The university offered the water ski club and other high-risk sports clubs the opportunity to become enthusiastic non-sport clubs. Under this status, groups can meet to discuss and learn about common interests, but are not allowed to engage in related activities.
“I think water skiing is a sport to be done,” said Sydnee Keener, junior marketing student and vice president of the Water Ski Club. “You can’t really sit down and talk about it, especially because a lot of people who join this club don’t really know what waterskiing is.”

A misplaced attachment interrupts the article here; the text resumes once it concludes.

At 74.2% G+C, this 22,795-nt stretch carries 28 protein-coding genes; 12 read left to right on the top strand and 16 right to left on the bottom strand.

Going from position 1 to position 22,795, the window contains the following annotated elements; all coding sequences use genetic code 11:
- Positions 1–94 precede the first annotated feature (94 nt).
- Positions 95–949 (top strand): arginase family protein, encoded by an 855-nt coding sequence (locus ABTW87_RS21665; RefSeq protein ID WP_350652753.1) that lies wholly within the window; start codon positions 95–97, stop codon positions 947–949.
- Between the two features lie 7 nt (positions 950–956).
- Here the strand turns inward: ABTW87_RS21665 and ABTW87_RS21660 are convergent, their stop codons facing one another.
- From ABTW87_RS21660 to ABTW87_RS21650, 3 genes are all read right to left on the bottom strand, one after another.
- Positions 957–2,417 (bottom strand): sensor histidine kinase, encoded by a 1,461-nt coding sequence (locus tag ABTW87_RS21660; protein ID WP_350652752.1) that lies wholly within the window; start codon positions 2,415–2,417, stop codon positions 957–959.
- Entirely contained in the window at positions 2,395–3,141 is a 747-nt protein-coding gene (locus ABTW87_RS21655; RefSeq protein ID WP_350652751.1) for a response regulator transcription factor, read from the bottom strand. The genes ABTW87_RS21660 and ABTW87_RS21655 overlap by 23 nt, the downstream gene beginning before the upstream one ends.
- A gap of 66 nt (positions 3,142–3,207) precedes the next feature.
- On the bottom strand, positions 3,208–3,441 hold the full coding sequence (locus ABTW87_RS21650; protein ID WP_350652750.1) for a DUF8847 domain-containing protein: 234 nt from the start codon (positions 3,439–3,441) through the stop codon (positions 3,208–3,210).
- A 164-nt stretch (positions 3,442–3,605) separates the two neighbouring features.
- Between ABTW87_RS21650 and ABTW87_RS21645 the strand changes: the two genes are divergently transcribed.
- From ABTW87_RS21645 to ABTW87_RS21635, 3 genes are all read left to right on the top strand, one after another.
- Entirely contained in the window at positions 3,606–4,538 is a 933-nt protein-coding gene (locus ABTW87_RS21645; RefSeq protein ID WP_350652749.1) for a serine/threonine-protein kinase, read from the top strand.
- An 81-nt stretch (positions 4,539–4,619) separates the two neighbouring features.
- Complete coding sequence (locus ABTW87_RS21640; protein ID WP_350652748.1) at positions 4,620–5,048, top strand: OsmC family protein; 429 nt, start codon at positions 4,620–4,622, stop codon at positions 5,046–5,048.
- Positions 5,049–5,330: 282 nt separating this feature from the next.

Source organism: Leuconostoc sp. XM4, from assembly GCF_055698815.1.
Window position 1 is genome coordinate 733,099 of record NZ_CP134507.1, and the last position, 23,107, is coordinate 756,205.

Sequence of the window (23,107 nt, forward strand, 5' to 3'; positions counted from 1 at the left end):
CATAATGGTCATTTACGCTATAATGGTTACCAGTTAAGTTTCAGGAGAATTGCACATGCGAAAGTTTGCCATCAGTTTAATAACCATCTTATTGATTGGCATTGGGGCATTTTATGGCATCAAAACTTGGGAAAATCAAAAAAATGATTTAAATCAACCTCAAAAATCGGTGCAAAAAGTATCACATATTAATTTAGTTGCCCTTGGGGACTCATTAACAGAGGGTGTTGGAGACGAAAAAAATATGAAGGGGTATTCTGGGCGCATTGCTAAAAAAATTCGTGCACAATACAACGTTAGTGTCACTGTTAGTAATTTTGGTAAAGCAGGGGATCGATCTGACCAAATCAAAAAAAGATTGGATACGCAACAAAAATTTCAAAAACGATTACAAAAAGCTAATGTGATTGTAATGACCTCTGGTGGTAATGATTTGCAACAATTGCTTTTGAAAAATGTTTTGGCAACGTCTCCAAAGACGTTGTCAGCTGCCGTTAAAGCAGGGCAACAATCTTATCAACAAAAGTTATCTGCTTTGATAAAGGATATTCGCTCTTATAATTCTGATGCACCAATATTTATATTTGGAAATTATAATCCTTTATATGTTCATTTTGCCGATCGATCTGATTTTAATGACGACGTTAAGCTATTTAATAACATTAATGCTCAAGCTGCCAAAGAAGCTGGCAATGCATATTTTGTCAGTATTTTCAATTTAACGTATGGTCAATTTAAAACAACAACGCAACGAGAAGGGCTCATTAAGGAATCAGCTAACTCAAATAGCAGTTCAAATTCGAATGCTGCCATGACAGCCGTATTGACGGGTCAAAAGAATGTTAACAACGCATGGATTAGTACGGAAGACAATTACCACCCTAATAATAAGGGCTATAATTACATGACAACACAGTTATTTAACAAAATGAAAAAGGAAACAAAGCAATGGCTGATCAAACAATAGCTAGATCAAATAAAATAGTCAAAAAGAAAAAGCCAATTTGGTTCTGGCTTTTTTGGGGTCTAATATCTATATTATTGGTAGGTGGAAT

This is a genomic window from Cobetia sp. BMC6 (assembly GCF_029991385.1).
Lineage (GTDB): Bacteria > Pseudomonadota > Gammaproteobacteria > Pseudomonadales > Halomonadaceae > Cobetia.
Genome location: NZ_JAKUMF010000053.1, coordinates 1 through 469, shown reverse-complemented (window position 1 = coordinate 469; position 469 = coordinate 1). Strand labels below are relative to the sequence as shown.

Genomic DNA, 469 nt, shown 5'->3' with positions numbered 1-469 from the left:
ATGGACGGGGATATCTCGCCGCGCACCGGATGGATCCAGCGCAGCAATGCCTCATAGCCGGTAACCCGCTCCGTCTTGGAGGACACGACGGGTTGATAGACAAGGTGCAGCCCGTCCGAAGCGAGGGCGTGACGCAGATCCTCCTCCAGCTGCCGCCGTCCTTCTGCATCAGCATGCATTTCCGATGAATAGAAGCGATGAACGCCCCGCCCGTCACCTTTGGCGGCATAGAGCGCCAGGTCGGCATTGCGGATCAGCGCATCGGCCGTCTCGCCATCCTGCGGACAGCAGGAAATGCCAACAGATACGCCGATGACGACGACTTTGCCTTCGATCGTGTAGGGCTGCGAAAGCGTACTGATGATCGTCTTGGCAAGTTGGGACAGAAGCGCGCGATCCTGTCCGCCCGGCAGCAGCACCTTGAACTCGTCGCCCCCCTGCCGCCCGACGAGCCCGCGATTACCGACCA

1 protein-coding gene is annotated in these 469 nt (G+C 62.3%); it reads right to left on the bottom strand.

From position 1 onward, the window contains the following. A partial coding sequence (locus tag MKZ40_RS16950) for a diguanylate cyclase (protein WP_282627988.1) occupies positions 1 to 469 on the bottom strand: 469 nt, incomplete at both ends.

The university also suggests that students participate individually in local, state, regional, and national teams not affiliated with the State of Iowa. However, the National Collegiate Water Ski Association requires members to be associated with a school.
“I miss being able to compete and represent Iowa State,” Luttschwager Rose said. “I also really miss seeing all the other water skiers from other schools.”
A red Mastercraft boat gently bobs up and down as it sits on a dock at Dream Lakes Estates. Two long strips of water reflect a picturesque image of nearby trees, and an occasional ripple is the only thing disturbing the water’s surface. The birds chirp softly in the distance, unchallenged by any other noise. Above, the sun begins to set over the empty seats of a wooden table on the quay.